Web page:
Pre-septal cellulitis – Anterior to the orbital septum. Infection of the skin and other soft tissues around the eye.

Common. Unilateral eyelid swelling and erythema. Possibly slight pain or discomfort. White eye with normal motility. Mild cases can be managed with oral antibiotics and clear safety net advice/return instructions in cases that are getting worse or no better.

Orbital cellulitis – Posterior to the orbital septum. Infection involving the orbit and its contents. The tell tale signs (although these may not be present early in the disease process) are restricted or painful eye movements, reduced visual acuity, proptosis. Headache suggests intracranial involvement.

Orbital cellulitis is an Ophthalmic emergency. Serious complications include vision loss, rapid spread to an intracranial infection and cavernous sinus thrombosis. Urgent ENT and Ophthalmology opinions are required.

There is significant overlap in the symptoms and examination findings with Orbital and Peri-orbital cellulitis. It’s worth seeking senior advice in all cases and be especially vigilant where there is history of visual symptoms, headache, vomiting, sleepiness or drowsiness.

Styes (chalazion)

Your next patient is 3 year old Frankie. Frankie has been brought to the emergency department by her dad Winston. Frankie has a lump on her eyelid and it seems to be getting bigger. Several people have commented on it and Winston is concerned that Frankie may need some antibiotics or an operation.

You go and see Frankie and Winston. Frankie appears well in herself, she is apyrexial and happily playing. Winston explains that Frankie had a similar lump in her eyelid a few weeks ago and it went away by itself. Frankie has a normal appearing eye, normal eye movements, there is no discharge. Winston denies any history of trauma and you cannot see any foreign bodies. You examine Frankie’s eye and see a lesion as per picture below.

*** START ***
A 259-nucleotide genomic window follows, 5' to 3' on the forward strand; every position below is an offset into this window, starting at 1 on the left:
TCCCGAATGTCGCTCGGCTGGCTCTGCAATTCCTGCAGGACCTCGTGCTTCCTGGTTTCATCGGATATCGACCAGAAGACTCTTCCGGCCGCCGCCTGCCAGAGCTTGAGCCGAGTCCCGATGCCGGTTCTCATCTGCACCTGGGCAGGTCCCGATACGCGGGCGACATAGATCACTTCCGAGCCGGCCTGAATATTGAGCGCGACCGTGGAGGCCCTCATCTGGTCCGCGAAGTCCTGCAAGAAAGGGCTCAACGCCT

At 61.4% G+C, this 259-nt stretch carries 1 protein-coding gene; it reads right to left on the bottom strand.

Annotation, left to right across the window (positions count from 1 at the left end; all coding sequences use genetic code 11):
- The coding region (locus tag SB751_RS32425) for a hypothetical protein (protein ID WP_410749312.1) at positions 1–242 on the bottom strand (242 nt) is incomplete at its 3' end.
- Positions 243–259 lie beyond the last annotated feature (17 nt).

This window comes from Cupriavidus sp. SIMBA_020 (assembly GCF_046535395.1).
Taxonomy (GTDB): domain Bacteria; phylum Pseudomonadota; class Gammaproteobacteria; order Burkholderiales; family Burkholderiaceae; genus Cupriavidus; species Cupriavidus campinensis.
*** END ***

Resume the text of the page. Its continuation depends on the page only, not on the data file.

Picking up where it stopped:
A stye is a localised infection on the eyelid which forms due to the blockage of a meibum gland or eyelash follicle. Most are self-limiting issues that resolve with time and supportive management.

You print out the Moorfields information leaflet and reassure Frankie and her dad outlining the safety net advice regarding evidence of infection spread or it not resolving.

It’s the end of your shift seeing lots of eye problems. You reflect back on the patients you have seen.

  • Kuldeep with his corneal abrasion – how to use fluorescein and to prescribe Chloramphenicol ointment.
  • Jaimie with his stab wounds – don’t get distracted by the eye injury – you still need to do an A-E assessment and have a low threshold for escalation.
  • Isaiah with his chemical eye injury – irrigate, irrigate irrigate! This may only be possible with anaesthetic. You also now know how to check ph of the eye
  • Mya – the baby discharging eyes. Always consider infections but also beware this could be a benign issue.
  • Georgie with possible VZV lesions in his eye – management can be varied. Phone a friend if you need to.
  • Charlie – pre-septal cellulitis vs orbital cellulitis – one is benign and the other an emergency – don’t be afraid to ask for help
  • Frankie with a Stye – the appearance of these lesions can be upsetting for the child and parents alike, spending time and explaining what is going on and safety-netting appropriately will help allay some anxieties resources from Moorfields can be helpful

Authors: Ashika Shah – 4th year Medical Student, University of Nottingham; Vikram Baicher – PEM Consultant, Nottingham University Hospitals; Siobhan Wren – Consultant Ophthalmologist, Imperial College Trust London

Further useful resources

Moorfields Eye Hospital, How to clean eyelids in children and babies:

Moorfields Eye Hospital, How to administer eye drops in children and babies: